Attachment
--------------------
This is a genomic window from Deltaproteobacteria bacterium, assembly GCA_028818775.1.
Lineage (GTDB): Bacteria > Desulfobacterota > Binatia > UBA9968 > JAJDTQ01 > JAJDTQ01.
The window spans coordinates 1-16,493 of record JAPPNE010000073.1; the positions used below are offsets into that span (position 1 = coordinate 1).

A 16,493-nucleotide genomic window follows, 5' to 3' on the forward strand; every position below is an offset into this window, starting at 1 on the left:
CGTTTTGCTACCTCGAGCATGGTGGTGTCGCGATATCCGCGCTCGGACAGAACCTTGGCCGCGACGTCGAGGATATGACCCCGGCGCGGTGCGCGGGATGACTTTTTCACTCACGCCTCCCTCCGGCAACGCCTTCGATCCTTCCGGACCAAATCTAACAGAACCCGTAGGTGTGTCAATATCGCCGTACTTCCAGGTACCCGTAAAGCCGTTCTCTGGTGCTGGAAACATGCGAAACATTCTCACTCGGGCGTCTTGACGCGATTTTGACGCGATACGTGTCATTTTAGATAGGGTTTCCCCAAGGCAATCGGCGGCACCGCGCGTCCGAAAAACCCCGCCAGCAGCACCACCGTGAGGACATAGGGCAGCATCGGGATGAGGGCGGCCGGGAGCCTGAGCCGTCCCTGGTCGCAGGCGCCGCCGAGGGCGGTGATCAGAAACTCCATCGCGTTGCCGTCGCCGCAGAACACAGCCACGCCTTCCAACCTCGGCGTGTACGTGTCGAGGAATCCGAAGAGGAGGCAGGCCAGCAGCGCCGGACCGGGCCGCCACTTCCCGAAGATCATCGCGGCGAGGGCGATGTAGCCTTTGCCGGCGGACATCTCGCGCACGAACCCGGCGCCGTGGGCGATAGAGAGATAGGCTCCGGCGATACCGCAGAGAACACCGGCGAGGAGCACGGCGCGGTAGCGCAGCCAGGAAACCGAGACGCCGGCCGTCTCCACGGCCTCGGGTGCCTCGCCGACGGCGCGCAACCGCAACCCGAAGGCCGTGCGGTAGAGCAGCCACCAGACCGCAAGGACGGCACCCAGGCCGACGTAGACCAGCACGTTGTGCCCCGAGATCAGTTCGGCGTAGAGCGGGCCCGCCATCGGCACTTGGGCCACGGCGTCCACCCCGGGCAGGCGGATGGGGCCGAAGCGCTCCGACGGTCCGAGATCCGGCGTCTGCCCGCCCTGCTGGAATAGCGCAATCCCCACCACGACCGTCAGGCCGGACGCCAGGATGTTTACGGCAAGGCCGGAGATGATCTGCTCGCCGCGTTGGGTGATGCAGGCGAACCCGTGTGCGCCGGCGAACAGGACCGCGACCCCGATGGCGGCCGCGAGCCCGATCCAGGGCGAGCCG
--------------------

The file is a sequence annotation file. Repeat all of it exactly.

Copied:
This is a genomic window from Deltaproteobacteria bacterium, assembly GCA_028818775.1.
Lineage (GTDB): Bacteria > Desulfobacterota > Binatia > UBA9968 > JAJDTQ01 > JAJDTQ01.
The window spans coordinates 1-16,493 of record JAPPNE010000073.1; the positions used below are offsets into that span (position 1 = coordinate 1).

A 16,493-nucleotide genomic window follows, 5' to 3' on the forward strand; every position below is an offset into this window, starting at 1 on the left:
CGTTTTGCTACCTCGAGCATGGTGGTGTCGCGATATCCGCGCTCGGACAGAACCTTGGCCGCGACGTCGAGGATATGACCCCGGCGCGGTGCGCGGGATGACTTTTTCACTCACGCCTCCCTCCGGCAACGCCTTCGATCCTTCCGGACCAAATCTAACAGAACCCGTAGGTGTGTCAATATCGCCGTACTTCCAGGTACCCGTAAAGCCGTTCTCTGGTGCTGGAAACATGCGAAACATTCTCACTCGGGCGTCTTGACGCGATTTTGACGCGATACGTGTCATTTTAGATAGGGTTTCCCCAAGGCAATCGGCGGCACCGCGCGTCCGAAAAACCCCGCCAGCAGCACCACCGTGAGGACATAGGGCAGCATCGGGATGAGGGCGGCCGGGAGCCTGAGCCGTCCCTGGTCGCAGGCGCCGCCGAGGGCGGTGATCAGAAACTCCATCGCGTTGCCGTCGCCGCAGAACACAGCCACGCCTTCCAACCTCGGCGTGTACGTGTCGAGGAATCCGAAGAGGAGGCAGGCCAGCAGCGCCGGACCGGGCCGCCACTTCCCGAAGATCATCGCGGCGAGGGCGATGTAGCCTTTGCCGGCGGACATCTCGCGCACGAACCCGGCGCCGTGGGCGATAGAGAGATAGGCTCCGGCGATACCGCAGAGAACACCGGCGAGGAGCACGGCGCGGTAGCGCAGCCAGGAAACCGAGACGCCGGCCGTCTCCACGGCCTCGGGTGCCTCGCCGACGGCGCGCAACCGCAACCCGAAGGCCGTGCGGTAGAGCAGCCACCAGACCGCAAGGACGGCACCCAGGCCGACGTAGACCAGCACGTTGTGCCCCGAGATCAGTTCGGCGTAGAGCGGGCCCGCCATCGGCACTTGGGCCACGGCGTCCACCCCGGGCAGGCGGATGGGGCCGAAGCGCTCCGACGGTCCGAGATCCGGCGTCTGCCCGCCCTGCTGGAATAGCGCAATCCCCACCACGACCGTCAGGCCGGACGCCAGGATGTTTACGGCAAGGCCGGAGATGATCTGCTCGCCGCGTTGGGTGATGCAGGCGAACCCGTGTGCGCCGGCGAACAGGACCGCGACCCCGATGGCGGCCGCGAGCCCGATCCAGGGCGAGCCG